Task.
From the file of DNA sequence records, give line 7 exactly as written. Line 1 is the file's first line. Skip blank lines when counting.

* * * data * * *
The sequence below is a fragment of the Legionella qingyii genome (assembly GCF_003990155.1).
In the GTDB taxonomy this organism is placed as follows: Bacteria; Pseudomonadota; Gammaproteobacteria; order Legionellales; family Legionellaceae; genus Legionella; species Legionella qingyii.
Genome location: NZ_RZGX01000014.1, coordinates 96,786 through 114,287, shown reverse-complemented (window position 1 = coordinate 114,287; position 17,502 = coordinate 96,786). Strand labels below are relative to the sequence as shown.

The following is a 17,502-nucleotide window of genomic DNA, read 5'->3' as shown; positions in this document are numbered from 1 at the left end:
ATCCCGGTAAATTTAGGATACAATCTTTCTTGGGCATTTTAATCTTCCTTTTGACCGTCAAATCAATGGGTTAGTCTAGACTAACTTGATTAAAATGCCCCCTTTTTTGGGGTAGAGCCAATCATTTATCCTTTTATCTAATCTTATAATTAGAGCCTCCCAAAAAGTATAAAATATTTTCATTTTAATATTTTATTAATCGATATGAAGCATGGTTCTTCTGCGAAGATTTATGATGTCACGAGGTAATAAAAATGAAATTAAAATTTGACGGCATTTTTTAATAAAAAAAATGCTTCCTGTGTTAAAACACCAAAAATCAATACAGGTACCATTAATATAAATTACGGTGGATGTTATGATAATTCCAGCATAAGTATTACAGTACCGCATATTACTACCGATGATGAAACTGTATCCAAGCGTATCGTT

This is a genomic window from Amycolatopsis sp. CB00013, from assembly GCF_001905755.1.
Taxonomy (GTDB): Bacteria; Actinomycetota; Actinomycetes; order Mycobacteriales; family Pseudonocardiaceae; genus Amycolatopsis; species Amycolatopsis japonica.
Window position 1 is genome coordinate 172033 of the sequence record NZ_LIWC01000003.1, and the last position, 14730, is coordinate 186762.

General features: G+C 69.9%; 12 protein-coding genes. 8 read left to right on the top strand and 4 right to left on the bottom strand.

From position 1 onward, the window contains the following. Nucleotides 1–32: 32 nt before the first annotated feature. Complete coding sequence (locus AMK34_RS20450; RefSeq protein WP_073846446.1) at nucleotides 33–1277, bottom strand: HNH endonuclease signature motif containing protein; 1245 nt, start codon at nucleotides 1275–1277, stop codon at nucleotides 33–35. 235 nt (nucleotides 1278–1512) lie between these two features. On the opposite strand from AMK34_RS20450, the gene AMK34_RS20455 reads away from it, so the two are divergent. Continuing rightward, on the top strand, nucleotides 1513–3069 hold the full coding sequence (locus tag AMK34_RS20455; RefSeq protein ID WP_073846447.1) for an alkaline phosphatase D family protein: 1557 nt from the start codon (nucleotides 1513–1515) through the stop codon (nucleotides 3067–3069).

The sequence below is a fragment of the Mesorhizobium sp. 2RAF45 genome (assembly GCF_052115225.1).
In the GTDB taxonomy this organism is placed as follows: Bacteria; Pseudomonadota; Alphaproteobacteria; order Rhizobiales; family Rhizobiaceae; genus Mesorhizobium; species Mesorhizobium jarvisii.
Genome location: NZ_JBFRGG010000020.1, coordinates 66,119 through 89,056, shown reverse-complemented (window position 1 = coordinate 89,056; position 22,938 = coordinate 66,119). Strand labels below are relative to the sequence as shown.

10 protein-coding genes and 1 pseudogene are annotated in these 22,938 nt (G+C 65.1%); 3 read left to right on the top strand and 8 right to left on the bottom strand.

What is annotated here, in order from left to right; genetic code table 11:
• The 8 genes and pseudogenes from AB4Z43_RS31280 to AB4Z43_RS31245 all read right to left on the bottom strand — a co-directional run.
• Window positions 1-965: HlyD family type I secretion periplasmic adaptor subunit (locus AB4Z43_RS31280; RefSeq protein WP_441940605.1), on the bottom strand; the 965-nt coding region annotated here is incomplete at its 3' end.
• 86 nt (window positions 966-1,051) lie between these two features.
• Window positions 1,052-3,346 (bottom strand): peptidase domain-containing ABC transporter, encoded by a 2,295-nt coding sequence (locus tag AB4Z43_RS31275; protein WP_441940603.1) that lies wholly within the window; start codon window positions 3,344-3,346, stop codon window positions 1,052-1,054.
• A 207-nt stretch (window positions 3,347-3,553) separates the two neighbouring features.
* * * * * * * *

Taxonomy (GTDB): Bacteria; Actinomycetota; Actinomycetes; order Mycobacteriales; family Pseudonocardiaceae; genus Amycolatopsis; species Amycolatopsis japonica.